Is the US government hiding its true level of debt?

Yesterday in class a question arose as to whether the Federal Reserve (the US central bank) is keeping US government interest rates down by buying government bonds in the market. By adding to the demand for bonds, relative to a given supply, the Fed would be pushing up the price and this would automatically push down the effective interest rate, because the coupon paid on the bonds (the cash interest paid) is fixed.

An earlier stage of the Fed’s quantitative easing policy (see this earlier blog) definitely tried to do this. But in the last nine months the Fed has bought very few government bonds in the market. Indeed, in the second quarter of 2012 the Fed sold $19bn, though that is trivial compared with the issuance of bonds that quarter of $1,183bn. Most of the bonds were bought by the general public ($844bn), by banks ($138bn)  and by foreigners ($449bn). The foreigners include central banks, sovereign wealth funds and private foreign funds. Recently this buying has not been from China, which has seen its balance of payments move from large surplus to a small deficit (see this blog).

Further discussion raised the matter of the debt that is not held by the public. The total federal US debt outstanding at the end of August 2012 was $16,016bn – $16 trillion. Of that, $11.3 trillion (70%) was “debt held by the public”. This includes the holdings by the Federal Reserve, which were $1.65trn at 26 August (the Fed publishes its balance sheet weekly, the federal debt outstanding comes out monthly).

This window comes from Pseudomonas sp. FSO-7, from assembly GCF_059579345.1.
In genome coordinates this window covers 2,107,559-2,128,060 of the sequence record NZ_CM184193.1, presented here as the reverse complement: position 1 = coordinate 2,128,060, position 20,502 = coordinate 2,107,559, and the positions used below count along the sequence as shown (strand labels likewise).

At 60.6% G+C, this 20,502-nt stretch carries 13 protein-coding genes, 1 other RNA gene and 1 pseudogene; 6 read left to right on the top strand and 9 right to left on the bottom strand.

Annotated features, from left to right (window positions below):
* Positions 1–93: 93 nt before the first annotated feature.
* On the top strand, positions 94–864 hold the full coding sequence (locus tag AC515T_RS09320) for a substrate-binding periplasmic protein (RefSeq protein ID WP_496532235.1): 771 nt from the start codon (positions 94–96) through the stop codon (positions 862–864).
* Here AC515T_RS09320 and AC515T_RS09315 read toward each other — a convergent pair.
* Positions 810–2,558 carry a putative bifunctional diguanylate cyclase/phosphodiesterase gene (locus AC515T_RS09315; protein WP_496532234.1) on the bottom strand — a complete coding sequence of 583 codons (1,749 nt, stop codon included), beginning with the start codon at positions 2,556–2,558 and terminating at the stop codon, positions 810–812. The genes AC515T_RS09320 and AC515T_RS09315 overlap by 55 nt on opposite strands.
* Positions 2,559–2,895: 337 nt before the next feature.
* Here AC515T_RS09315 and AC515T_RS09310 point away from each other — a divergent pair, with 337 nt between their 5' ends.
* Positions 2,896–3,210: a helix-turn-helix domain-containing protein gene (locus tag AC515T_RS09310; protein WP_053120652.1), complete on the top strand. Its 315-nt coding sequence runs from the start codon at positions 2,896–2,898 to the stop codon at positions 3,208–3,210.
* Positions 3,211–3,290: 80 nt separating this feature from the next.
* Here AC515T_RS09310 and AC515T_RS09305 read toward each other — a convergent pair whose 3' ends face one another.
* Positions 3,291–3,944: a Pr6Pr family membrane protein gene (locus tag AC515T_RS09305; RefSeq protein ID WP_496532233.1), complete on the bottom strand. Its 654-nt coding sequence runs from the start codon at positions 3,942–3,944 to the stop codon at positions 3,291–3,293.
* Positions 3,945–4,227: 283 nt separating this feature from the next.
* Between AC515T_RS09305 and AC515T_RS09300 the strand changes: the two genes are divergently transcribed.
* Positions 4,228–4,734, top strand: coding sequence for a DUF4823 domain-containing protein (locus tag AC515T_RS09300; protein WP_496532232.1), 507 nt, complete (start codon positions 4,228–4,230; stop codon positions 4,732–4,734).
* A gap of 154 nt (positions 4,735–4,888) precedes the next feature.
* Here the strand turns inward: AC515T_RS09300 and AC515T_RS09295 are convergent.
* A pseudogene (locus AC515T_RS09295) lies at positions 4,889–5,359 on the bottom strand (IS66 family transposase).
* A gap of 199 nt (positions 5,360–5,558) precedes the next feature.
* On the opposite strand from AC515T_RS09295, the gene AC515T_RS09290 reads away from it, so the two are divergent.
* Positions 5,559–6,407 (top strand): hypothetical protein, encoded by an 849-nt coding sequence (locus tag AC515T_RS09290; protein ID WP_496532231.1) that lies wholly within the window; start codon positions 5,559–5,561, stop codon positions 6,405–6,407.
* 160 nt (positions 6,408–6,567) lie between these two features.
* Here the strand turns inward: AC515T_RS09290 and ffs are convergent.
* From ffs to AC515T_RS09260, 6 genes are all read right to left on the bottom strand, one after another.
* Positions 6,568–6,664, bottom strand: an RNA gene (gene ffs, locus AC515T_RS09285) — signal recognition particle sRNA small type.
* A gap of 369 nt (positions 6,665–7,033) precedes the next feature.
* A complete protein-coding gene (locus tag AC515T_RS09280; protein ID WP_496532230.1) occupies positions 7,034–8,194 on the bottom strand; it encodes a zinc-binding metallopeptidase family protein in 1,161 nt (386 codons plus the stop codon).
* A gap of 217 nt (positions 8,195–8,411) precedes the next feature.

Source: US Government Accountability Office

Intragovernmental debt

But there is another category, “Intragovernmental Holdings.” This was $4.7trn at the end of August, about 30% of the total. What is this?

This is federal debt owned by other federal government accounts. (The Fed is not one of these, so its holdings count as holdings by the “public”.)  The pie chart below shows that these accounts include: the Social Security Trust Fund (57% of the total amount); Military Retirement and Health Care Funds (10%); Civil Service Retirement and Disability Trust Funds (17%); and Medicare Trust Funds (7%). All of these are entities set up to ring fence (and therefore protect from future government policy changes) obligations to various types of Americans in future. The data, with further explanation, is available at the Government Accountability Office website.

Source: US Government Accountability Office

So, what is the status of this debt? Why is routinely left out of the discussion about federal debt, which uses the “debt held by the public” amount? Take Social Security. The Trust Fund takes in tax payments and makes social security (pension) payments. It has had a surplus for many years but in 2010 moved into deficit on its non-interest income. If you add the interest income on its holdings of treasury bonds it is still in surplus but it is only a matter of time before it moves into deficit. All of the surplus income over the years has been invested, as by law it must, in US government bonds.

If the Trust Fund didn’t exist and instead the payroll tax and other taxes had gone into the government’s normal general treasury funds, then the government’s deficit would have been much smaller. So it would have issued fewer government bonds. In that sense, the debt held by the Trust Funds is not “real” debt in the sense of the debt held by the public. Put another way, if you consolidate the Trust Funds into the general government accounts, the assets and liabilities cancel out and there is no net debt. This is widely accepted so the focus of US government indebtedness is on the debt held by the public. The amount of intragovernmental debt is of no significance for interest rates or monetary policy.